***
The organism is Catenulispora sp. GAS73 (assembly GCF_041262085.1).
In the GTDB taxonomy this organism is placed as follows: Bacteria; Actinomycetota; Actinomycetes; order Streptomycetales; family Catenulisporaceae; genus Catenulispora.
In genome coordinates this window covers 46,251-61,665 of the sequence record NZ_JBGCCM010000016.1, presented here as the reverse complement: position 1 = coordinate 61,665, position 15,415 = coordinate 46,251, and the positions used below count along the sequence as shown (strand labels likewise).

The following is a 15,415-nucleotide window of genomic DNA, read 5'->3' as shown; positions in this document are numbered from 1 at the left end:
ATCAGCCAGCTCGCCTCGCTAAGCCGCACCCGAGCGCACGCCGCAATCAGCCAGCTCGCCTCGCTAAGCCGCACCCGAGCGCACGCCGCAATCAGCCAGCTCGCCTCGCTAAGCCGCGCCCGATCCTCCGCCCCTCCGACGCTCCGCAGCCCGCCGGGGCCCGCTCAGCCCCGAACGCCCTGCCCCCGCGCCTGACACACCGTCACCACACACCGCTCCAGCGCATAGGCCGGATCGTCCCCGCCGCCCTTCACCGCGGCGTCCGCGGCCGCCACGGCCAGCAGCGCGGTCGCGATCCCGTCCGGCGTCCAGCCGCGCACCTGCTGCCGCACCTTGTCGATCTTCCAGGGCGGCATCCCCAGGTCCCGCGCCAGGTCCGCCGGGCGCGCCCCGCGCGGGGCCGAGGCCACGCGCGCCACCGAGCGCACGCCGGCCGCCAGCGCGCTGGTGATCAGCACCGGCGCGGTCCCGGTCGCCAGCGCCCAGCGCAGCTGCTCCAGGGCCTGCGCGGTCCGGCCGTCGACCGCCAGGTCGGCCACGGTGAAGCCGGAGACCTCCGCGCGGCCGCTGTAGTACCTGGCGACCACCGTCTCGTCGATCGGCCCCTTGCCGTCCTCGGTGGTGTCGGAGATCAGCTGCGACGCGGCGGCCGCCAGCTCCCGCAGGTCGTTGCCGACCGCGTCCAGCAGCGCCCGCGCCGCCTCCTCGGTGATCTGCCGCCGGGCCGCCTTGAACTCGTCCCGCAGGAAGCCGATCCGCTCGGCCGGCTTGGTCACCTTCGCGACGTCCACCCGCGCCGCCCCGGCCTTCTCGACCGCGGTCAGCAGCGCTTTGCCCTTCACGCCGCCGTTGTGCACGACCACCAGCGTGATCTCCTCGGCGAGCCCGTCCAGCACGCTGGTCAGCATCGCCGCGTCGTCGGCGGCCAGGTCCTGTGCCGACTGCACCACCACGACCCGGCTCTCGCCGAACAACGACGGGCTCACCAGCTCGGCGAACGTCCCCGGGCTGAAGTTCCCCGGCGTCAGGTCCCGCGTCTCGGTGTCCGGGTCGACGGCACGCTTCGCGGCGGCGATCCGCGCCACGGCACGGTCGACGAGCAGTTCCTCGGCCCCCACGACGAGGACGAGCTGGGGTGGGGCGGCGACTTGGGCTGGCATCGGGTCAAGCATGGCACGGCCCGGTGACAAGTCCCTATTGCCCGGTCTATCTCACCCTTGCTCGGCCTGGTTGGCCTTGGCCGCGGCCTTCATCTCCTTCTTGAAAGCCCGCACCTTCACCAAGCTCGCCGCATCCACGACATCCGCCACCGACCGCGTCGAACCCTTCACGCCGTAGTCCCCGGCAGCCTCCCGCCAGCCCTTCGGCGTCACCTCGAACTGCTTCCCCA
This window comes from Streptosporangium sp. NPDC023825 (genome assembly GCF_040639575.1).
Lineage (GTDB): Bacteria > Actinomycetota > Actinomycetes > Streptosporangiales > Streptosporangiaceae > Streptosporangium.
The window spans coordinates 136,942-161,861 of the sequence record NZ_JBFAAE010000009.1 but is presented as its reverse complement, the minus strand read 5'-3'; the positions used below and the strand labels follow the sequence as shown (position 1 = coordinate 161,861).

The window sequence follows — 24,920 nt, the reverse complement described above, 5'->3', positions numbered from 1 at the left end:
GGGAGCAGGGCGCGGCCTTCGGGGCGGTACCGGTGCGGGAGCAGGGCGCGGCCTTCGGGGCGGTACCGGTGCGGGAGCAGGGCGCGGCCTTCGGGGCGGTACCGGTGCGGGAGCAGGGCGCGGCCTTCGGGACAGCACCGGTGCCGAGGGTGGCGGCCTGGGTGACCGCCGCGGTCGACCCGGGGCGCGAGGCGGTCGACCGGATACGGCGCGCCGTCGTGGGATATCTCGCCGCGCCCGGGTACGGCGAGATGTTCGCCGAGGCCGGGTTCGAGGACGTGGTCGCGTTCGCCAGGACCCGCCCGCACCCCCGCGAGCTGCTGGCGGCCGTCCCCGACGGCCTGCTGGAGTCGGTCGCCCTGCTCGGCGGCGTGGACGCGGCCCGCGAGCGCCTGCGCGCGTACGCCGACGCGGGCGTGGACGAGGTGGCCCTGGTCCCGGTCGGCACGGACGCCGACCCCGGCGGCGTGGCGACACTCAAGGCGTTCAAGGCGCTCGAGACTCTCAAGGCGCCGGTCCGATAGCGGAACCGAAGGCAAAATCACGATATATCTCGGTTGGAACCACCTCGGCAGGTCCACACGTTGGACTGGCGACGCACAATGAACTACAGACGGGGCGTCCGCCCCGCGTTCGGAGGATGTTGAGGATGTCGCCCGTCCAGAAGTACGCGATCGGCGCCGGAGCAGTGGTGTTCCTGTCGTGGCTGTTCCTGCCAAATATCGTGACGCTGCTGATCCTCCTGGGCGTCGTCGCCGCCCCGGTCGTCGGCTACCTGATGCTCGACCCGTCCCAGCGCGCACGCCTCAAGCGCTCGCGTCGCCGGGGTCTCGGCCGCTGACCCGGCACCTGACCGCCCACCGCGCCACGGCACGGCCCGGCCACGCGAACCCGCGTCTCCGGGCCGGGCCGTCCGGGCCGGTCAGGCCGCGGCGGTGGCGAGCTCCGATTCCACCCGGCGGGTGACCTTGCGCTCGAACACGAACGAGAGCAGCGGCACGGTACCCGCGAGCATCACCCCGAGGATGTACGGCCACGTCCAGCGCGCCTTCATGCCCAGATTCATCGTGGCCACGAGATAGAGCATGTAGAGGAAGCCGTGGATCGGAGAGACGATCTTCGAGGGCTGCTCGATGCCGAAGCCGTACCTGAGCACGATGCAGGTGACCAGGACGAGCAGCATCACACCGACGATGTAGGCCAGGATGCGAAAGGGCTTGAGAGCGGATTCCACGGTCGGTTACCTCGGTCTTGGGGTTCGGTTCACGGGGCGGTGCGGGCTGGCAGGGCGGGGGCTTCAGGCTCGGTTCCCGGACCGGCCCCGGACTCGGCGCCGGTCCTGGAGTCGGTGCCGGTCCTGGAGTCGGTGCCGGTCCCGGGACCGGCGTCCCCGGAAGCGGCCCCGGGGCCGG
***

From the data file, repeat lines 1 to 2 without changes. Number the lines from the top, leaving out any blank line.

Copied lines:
The organism is Catenulispora sp. GAS73 (assembly GCF_041262085.1).
In the GTDB taxonomy this organism is placed as follows: Bacteria; Actinomycetota; Actinomycetes; order Streptomycetales; family Catenulisporaceae; genus Catenulispora.